- Lithium: A mood-stabilizing medication
- Valproate: An anti-convulsant medication that has mood-stabilizing effects
- Lamotrigine: A newer anti-convulsant medication
- Risperidone: A newer, atypical antipsychotic medication
- Bupropion: An antidepressant
- Paroxetine: A type of antidepressant called a selective serotonin reuptake inhibitor (SSRI)
- Tranylcypromine: A type of antidepressant known as a monoamine oxidase inhibitor
- Inositol:A natural substance that acts as a chemical messenger
- Cognitive behavioral therapy
- Family-focused therapy
- Interpersonal and social rhythms therapy
In addition to evaluating treatment outcomes, the STEP-BD study looked at the coexistence of other mental disorders, types of medications commonly prescribed for bipolar disorder, and recurrence rates, among other areas of study.
The following were some of the research findings to come out of the STEP-BD study:
- Coexistence of other mental disorders: Among a subgroup of the first 500 patients in the STEP-BD study, more than 50% had a lifetime history of anxiety disorder, 38% had a history of alcohol abuse or dependence, and 26% had a history of substance of abuse or dependence.
- Most common existing treatments for bipolar disorder: Researchers looked at the first 500 patients entering the study and found that the majority (72%)were taking mood-stabilizer medications, such as lithium or carbamazepine, when they began STEP-BD. The next most common class of medications taken was antidepressants (40%), followed by anticonvulsants (32%) and antipsychotic agents (31%).
- Treatment-resistant bipolar depression: Researchers tested three different medications, lamotrigine, ino-sitol, and risperidone, on a subgroup of 66 participants with bipolar depression who had not previously responded to treatment. The recovery rate was 24% with lamotrigine, 17% with inositol, and 4.6% with risperidone. The researchers said their results suggested that lamotrigine may be superior to inositol and risperidone for improving symptoms of treatment-resistant bipolar depression.
- The effectiveness of psychotherapy on bipolar disorder: Researchers looked at a subgroup of the first 1,000 people enrolled in the STEP-BD study. About 60% of these patients had at least one psychotherapy session during the first year of the study. Among participants with more severe depressive symptoms at the outset of the study, more frequent psychotherapy sessions were associated with less severe mood symptoms and better functioning. The researchers said these results suggest that patients with more severe bipolar disorder might benefit from more frequent psychotherapy sessions.
- Bipolar disorder recurrence: In a prospective study of 1,469 STEP-BD participants, more than half of the patients (58%) achieved recovery. However, almost half of those who recovered experienced a
Atypical antipsychotics —A class of newer generation antipsychotic medications that are used to treat schizophrenia, bipolar disorder, and other mental disorders.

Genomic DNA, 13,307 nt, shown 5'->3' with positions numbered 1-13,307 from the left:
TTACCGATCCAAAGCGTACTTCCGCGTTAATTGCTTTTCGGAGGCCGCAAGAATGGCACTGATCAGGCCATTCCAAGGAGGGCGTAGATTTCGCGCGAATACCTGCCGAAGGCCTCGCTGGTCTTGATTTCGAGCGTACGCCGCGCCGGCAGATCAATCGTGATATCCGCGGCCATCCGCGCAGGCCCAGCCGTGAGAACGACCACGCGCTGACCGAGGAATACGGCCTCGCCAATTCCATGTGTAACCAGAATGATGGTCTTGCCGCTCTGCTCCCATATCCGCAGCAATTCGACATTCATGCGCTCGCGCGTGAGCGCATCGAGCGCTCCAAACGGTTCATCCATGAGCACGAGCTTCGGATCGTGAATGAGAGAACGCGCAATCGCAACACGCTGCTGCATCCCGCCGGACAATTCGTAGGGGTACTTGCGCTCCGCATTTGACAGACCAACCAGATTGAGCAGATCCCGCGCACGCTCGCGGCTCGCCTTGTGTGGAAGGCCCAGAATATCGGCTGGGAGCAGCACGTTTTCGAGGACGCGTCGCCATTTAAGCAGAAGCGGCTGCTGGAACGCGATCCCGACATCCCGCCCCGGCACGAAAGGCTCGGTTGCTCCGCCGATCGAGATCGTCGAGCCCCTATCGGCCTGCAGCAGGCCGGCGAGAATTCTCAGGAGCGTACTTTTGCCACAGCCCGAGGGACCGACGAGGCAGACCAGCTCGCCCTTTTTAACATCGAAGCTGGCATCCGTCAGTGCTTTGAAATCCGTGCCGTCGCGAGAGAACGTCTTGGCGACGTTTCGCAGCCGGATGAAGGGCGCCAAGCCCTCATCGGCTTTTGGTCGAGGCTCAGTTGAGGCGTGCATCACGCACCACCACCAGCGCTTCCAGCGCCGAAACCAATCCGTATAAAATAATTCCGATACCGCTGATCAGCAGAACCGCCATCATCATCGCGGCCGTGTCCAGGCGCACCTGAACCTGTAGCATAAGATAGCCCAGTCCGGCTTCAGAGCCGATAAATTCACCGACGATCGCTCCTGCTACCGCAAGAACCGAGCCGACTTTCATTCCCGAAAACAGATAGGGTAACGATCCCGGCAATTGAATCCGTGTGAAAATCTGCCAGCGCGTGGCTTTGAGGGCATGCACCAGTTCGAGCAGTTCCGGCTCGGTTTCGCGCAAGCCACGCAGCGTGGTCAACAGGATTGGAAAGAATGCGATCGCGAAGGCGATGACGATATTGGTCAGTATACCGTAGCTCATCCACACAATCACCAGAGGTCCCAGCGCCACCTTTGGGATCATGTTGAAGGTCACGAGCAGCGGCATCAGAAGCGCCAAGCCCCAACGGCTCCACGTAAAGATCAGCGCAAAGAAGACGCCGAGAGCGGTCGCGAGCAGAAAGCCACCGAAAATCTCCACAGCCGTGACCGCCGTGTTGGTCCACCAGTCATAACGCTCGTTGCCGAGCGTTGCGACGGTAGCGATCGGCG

Bipolar I disorder —A subtype of bipolar disorder characterized by a manic or mixed episode that lasts for at least one week.
Bipolar II disorder —A subtype of bipolar disorder characterized by alternating depressive and hypo-manic (persistently elevated or irritable mood) episodes.
Bipolar disorder not otherwise specified —Cases of bipolar disorder that don’t meet the full criteria for the other two bipolar disorder subtypes but that involve an elevated or irritable mood, plus two or three bipolar symptoms (difficulty concentrating, sleep changes, and so on) that are severe enough to interfere with functioning.
Cognitive behavioral therapy —A treatment that helps patients control the negative thoughts that are leading to their depressive symptoms.
Cyclothymia —A milder form of bipolar disorder that persists for a long period of time.
Monoamine oxidase inhibitor —A type of antide-pressant that works by inhibiting the enzyme monoamine oxidase, which breaks down mood-regulating neurotransmitters such as serotonin and dopamine.
Schizoaffective disorder —A mental disorder in which depressive episodes occur, along with symptoms of schizophrenia, such as hallucinations.
Selective serotonin reuptake inhibitors (SSRIs) —A class of antidepressant medications that help improve mood by increasing the amount of the neurotransmitter serotonin in the brain.
recurrence during the two-year follow-up period. Researchers said these findings indicate that bipolar disorder has a strong likelihood of recurrence.
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Depression and Bipolar Support Alliance, 730 N. Franklin Street, Suite 501, Chicago, IL 60610-7224. Telephone: (800) 826-3632. Web site: http://www.dbsalliance.org
National Alliance on Mental Illness, 2107 Wilson Boulevard, Suite 300, Arlington, VA 22201-3042. Telephone: (800) 950-6264. Web site: http://www.nami.org
National Institute of Mental Health, 6001 Executive Boulevard, Room 8184, MSC 9663, Bethesda, MD 20892-9663. Telephone: (866) 615-6464. Web site: http://www.nimh.nih.gov
Stephanie N. Watson